One powerful study regarding the adultification of Black children found that Black girls as young as five years old are viewed by adults as less innocent and more adult-like than their white peers. Specifically, they found that Black girls are perceived as needing less nurturing, less protection, and more knowledge about adult topics compared to white girls of the same age. This type of bias can have serious consequences, including harsher treatment by authority figures and higher rates of disciplinary action in schools.


When a young child experiences trauma or abuse or grows up in situations that may seem insignificant to an adult, they tend to internalize stories about themselves, developing feelings of worthlessness and shame.


For example, if your father shames you for breaking a ceramic mug, and accuses you of causing all the problems in his life, you accept that as a 10 year old. A 10 year old doesn't think, “My dad has issues and he’s taking them out on me,” they think, “I have issues and I should be ashamed.” They then see themselves as “bad” rather than seeing the event or person creating the trauma as “bad” and feel that they are responsible for other people's emotions. Since they grow up living with these beliefs as if they are true, they don’t just go away when the child becomes an adult. Now they are an adult who feels fear and shame and doesn't even remember where that came from because they may not remember the original experience or situation. 


Negative cycles of behavior are often intertwined with social and economic disadvantages, such as poverty, unemployment, and lack of access to education and healthcare. These stressors can intensify family dysfunction and compound the risk of mental illness within vulnerable communities.


According to research, Black adults are less likely to receive treatment for mental and emotional well-being compared to White adults.


In 2018, only 33% of Black adults with mental illness received treatment compared to 43% of White adults. Barriers to mental health care, including financial constraint and  lack of insurance can prevent individuals from receiving timely interventions and support.


There are many organizations who are working towards equality for minorities at the systemic level, some of which I have linked below for access to additional research and resources to seek help.


While I am not in a position to influence changes at the systemic level, I can help individuals who are seeking help with overcoming anxiety, depression, trauma, stress, and other emotional issues in their own lives. 


I take an innovative approach to change that is based in Brain Science and Emotional Intelligence and begins with building an awareness of the root causes of the issues you are experiencing. Oftentimes in traditional talk therapy, a therapist and client spend a lot of time rehashing past experiences and tying them to current thoughts and behaviors, without actually getting to the root cause.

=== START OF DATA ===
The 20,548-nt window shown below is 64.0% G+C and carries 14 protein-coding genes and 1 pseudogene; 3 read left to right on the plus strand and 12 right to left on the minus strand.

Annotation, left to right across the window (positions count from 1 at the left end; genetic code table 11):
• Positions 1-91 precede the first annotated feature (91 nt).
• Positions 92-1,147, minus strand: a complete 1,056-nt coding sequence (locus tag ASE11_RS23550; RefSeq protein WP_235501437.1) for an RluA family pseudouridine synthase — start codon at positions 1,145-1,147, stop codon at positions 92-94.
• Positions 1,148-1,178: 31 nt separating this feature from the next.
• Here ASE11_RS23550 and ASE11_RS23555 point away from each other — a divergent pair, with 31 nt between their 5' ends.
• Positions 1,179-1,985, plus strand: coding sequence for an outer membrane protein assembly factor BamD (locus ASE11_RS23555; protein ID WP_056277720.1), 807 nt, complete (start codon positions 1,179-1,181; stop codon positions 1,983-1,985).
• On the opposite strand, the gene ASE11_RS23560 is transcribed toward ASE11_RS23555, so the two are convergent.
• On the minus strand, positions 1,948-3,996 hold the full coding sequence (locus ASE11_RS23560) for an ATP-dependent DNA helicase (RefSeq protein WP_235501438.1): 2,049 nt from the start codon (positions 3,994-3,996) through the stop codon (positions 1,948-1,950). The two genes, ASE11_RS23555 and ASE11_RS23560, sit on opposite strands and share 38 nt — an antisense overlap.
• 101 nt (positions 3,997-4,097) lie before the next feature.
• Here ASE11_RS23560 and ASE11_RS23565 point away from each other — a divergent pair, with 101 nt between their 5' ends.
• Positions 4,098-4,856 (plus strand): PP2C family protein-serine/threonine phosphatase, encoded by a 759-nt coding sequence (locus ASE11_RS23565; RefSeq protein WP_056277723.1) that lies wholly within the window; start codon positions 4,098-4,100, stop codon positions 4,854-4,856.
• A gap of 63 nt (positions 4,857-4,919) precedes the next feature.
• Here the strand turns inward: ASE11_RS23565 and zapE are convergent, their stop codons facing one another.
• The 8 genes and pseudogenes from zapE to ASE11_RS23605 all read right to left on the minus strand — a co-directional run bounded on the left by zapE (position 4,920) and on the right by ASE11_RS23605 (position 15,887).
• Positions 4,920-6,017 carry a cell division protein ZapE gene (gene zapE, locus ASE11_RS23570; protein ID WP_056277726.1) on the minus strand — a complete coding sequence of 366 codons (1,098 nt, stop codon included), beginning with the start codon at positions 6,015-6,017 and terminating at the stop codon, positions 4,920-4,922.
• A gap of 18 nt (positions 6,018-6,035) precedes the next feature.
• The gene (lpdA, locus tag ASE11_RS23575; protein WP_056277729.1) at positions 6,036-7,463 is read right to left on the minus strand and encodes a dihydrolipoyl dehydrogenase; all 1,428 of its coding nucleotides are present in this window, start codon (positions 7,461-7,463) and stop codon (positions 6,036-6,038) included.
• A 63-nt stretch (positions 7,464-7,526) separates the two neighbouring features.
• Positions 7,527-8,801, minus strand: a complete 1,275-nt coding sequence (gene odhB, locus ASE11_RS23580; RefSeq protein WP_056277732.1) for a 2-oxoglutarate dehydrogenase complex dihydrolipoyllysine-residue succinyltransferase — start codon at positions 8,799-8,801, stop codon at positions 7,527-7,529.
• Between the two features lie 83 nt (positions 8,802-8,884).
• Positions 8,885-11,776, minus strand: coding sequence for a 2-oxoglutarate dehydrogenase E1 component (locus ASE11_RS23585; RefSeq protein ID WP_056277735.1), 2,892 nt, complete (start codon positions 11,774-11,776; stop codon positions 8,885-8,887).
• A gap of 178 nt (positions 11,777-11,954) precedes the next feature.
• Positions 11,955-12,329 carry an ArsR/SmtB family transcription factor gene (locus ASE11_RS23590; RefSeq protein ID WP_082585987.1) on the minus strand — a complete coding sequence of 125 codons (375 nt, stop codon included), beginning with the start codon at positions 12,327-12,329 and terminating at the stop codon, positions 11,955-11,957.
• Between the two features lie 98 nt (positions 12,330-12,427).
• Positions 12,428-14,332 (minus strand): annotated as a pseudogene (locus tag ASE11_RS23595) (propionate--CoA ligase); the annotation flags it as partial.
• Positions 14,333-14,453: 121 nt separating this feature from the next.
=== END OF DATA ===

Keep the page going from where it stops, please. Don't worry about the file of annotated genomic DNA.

When I work with clients, the first thing we do is gain awareness of current patterns of thought and behavior that are negatively impacting their emotional well-being. 

Awareness means being present to witness the thoughts you are having. You may not even realize you are having the same negative recurring thoughts that are causing you to form negative beliefs about yourself and others. Most of the time, these negative thoughts that are on repeat in our brains are not based in reality. In order to process and overcome these subconscious thoughts and beliefs, we must become aware of them first. 


Then, we dig deep to find the root cause of those negative and self-sabotaging patterns. What experiences throughout their lives have caused these emotional issues?

Once they are aware of which past experiences are affecting their thoughts, beliefs, behaviors, expectations, and interpretations of past experiences, we are able to equip them with proven and relevant tools, techniques, and solutions for overcoming the emotional issues they are experiencing, whether it’s anxiety, depression, stress, trauma, or confidence or relationship issues. With the application of these powerful tools and strategies, my clients then begin experiencing rapid, sustainable results that help them Unlock Bold Change™ in their lives. 


If you or anyone you know is struggling with their Emotional Well-Being, reach out today and learn how you can gain a deeper understanding of your Emotional Well-Being and how to actively overcome your struggles with Coach Monique’s proven and trademarked tools, techniques, and strategies for Unlocking Bold Change™.


Resources for Help & Organizations to Follow:


Resources to Recover: 


Black Women’s Health Imperative: https://bwhi.org/


Therapy for Black Girls:: https://therapyforblackgirls.com/ 


Therapy for Black Men: https://therapyforblackmen.org/ 


The Century Foundation: https://tcf.org/about/ 


The Black Mental Health Alliance (BMHA): https://blackmentalhealth.com/


Black Mental Wellness: https://www.blackmentalwellness.com/ 


Melanin & Mental Health: https://www.melaninandmentalhealth.com/